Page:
Cover image for Friends first
Title:
Friends first
Author:
McDonnell, Christine.
Personal Author:
Publication Information:
New York, N.Y., U.S.A. : Viking, 1990.
Physical Description:
171 pages ; 22 cm
Summary:
An eighth grade girl faces the evolving relationships, complex changes, and changing feelings arising from her first steps into adulthood.
Language:
English
Program Information:
Accelerated Reader AR MG 4.3 6.0 30184.
ISBN:
9780670819232
Format :
Book

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Summary

Summary

AIDS and the deaths resulting from the disease impact increasingly large numbers of individuals and families. The survivors often mourn confused and alone. For the first time, this authoritative, sensitive work offers not only necessary recognition of the needs of the bereaved but also affords clinicians and counselors well founded recommendations for appropriate interventions. The stigma so often associated with AIDS and the obstacles and reactions it occasions for survivors is thoroughly examined and methods of responding are given.

Dane and Miller, in describing theories of grief and bereavement and in offering a remarkably clear treatment of the AIDS crisis and its import, establish a context for discussing the reactions and intervention needs of subsets of survivors - children, adolescents, women, families, lovers, and others. Short case studies vividly illustrate the grief, feelings of guilt, sense of loss, and other reactions requiring understanding and counsel. The examples allow the authors to explore the important distinctions and principles essential to caring, constructive support.


Reviews 3

Booklist Review

Gr. 6-8. Miranda and Gus have been best friends since they've been toddlers. Now that they're in eighth grade, Miranda feels their relationship altering a little, especially after she has two dangerous run-ins with men. Miranda begins to feel uncomfortable with Gus and ashamed of her femaleness, which in her mind, causes untoward attention. Though this is an interesting new angle in the growing-up genre, there are several other plot threads here that don't ring true. For instance, Miranda's beloved live-in babysitter is fired when she gives Miranda all sorts of misinformation about menstruation and sex ("Luckily women are made to bear pain. It's their duty"). It strains credibility that a big-city, with-it lawyer like Miranda's mom hasn't told her daughter the facts of life yet, nor been aware of the babysitter's attitude--a woman who's been with the family since Miranda was three. Likewise, Miranda and Gus' joint writing venture, a romance featuring a girl and an alien, interrupts the story even though it is the device Miranda and Gus use to communicate when their relationship gets rocky. Fortunately, the young people in the story are all likable and believable. Readers will respond to their familiarity and may ponder some of the issues the book raises about growing up. --Ilene Cooper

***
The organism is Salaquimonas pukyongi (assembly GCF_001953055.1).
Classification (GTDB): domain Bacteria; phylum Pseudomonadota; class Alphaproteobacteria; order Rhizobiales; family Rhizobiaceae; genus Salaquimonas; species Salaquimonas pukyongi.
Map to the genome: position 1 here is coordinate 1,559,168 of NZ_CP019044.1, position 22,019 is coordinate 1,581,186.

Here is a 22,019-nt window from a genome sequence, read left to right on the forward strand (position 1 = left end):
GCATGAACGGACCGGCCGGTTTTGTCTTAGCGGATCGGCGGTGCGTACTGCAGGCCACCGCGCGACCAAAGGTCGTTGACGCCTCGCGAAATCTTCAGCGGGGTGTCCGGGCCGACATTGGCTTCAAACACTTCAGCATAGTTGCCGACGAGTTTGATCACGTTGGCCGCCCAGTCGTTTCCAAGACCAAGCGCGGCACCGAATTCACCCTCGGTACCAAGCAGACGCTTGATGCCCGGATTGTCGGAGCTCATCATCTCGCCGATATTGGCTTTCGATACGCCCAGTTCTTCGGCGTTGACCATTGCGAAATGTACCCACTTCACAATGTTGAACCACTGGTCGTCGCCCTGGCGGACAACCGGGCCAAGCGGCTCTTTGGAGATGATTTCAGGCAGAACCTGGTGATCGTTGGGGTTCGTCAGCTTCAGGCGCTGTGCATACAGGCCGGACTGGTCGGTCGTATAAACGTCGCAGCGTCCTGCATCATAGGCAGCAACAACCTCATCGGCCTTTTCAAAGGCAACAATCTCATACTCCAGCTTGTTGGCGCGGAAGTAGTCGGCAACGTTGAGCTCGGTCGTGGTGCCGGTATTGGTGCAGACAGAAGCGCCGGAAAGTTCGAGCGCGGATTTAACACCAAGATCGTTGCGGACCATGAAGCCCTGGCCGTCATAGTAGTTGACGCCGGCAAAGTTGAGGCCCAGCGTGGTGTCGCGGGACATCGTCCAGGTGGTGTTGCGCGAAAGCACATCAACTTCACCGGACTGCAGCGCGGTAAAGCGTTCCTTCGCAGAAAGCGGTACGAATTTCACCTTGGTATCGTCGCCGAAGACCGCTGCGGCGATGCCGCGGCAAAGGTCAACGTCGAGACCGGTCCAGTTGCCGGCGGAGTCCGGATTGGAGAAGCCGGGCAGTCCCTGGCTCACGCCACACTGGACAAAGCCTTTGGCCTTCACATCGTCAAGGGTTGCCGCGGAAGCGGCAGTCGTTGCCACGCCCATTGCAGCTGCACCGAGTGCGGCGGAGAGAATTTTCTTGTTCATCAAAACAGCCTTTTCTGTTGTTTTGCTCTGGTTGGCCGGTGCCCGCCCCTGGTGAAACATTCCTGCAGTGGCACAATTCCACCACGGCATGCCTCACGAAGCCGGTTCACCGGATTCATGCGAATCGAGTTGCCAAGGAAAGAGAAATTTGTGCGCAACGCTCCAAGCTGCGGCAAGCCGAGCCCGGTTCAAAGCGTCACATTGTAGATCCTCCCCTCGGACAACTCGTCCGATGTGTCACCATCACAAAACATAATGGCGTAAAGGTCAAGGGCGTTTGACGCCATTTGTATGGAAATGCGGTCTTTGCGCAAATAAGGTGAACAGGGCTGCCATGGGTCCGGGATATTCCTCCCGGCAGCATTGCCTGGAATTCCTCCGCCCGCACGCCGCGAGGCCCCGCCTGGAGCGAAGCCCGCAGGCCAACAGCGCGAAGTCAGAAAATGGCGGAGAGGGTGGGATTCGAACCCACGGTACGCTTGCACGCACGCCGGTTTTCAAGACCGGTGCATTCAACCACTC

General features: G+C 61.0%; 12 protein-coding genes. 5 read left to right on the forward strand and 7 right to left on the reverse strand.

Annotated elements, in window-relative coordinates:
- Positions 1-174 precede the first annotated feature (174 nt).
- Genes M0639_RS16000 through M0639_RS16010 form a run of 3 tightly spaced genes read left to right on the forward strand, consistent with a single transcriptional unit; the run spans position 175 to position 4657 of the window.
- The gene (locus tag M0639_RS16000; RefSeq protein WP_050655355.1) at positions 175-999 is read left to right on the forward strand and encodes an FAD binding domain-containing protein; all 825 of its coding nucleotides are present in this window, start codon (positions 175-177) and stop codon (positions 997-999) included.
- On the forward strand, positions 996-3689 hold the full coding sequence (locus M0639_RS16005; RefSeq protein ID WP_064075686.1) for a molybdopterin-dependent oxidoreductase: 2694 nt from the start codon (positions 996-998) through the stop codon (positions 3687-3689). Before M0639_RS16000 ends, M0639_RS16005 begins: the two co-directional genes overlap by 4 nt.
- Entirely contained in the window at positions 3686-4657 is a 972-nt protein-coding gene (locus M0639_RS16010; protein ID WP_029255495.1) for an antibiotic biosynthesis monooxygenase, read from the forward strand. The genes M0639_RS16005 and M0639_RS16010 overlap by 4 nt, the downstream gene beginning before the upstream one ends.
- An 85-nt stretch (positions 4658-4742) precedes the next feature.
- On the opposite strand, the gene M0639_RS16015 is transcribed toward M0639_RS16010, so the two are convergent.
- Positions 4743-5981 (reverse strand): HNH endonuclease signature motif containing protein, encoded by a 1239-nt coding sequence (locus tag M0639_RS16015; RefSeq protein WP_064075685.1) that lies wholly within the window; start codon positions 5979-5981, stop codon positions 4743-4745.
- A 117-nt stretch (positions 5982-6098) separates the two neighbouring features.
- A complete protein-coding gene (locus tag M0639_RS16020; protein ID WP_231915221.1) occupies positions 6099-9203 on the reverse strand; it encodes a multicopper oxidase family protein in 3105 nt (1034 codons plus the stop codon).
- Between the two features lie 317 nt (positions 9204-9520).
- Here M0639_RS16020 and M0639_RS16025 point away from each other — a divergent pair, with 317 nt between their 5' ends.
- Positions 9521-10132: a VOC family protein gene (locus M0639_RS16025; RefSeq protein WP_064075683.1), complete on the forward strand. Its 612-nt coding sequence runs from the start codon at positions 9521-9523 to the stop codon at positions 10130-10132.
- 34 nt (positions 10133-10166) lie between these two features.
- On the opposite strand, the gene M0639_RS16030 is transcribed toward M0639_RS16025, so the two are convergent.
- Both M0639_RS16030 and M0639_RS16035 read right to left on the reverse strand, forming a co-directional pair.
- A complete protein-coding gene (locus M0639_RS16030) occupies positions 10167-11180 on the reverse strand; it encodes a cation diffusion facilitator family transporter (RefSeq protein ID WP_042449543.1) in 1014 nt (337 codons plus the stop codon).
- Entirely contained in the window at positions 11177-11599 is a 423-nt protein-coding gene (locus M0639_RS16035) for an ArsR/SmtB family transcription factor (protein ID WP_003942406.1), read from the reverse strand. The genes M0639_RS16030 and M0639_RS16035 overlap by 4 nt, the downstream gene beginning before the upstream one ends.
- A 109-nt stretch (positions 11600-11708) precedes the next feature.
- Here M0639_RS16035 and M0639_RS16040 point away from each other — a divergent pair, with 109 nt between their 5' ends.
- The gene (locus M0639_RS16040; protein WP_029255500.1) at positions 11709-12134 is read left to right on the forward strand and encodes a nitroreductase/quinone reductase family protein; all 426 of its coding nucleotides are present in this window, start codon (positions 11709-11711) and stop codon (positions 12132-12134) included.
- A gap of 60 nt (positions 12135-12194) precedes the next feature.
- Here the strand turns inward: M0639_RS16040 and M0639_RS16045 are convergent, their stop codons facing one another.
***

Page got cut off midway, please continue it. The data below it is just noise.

Publisher's Weekly Review

Miranda and Gus have been best friends forever. They are always together, riding bikes, watching horror flicks, reading books or writing their new story, ``Alien Attraction.'' During their eighth-grade year, however, Miranda is propelled into adolescence and her friendship with Gus begins to change. Growing into a young woman both excites and frightens Miranda; she is confused by her emotions, and the long-term friendship only complicates things. She tries to avoid Gus, but as she comes to understand her feelings, she realizes that he will always have a special place in her life. Sharp, sensitive details and clever analogies highlight the narrative, as McDonnell candidly yet delicately explores what reaching adolescence means for a girl in today's world. Although the dialogue is occasionally stiff, both characters and plot are infused with credibility. Ages 10-up. (May) (c) Copyright PWxyz, LLC. All rights reserved


School Library Journal Review

Gr 6-8 Miranda and Gus have been best friends since infancy; his family has become an extended family to her and her mother, Fran, especially after the death of Miranda's father. During her eighth-grade year, Miranda experiences many changes. She loses the company of Emma, the housekeeper, after Emma and Fran disagree on sex education. Miranda is attacked in her hallway one day; although she is not hurt, she must acknowledge her vulnerability--especially to men. Newly aware of her own sexuality, she now feels frightened and ashamed. She even begins to exclude Gus from her life. Through his support and her mother's, Miranda is able to deal with the attack and establish a changed but special relationship with Gus. The story has enough familiar Boston landmarks to give concreteness to the events. The characters are quite believable, chronicling the curiosity, excitement, happy/sad emotions of a 14-year-old, as well as the fear caused by an encounter with modern life's violence. The adults are realistically portrayed; Fran displays the frustration and pain of any parent who wishes to protect a child and cannot. The story deals honestly with sexual harassment and sexual violence, presenting no magic answer, but concludes with the expressions and accomodations that allow the characters to cope with life's realities. --Carol A. Edwards, East Central Regional Lib . , Cambridge, MN (c) Copyright 2010. Library Journals LLC, a wholly owned subsidiary of Media Source, Inc. No redistribution permitted.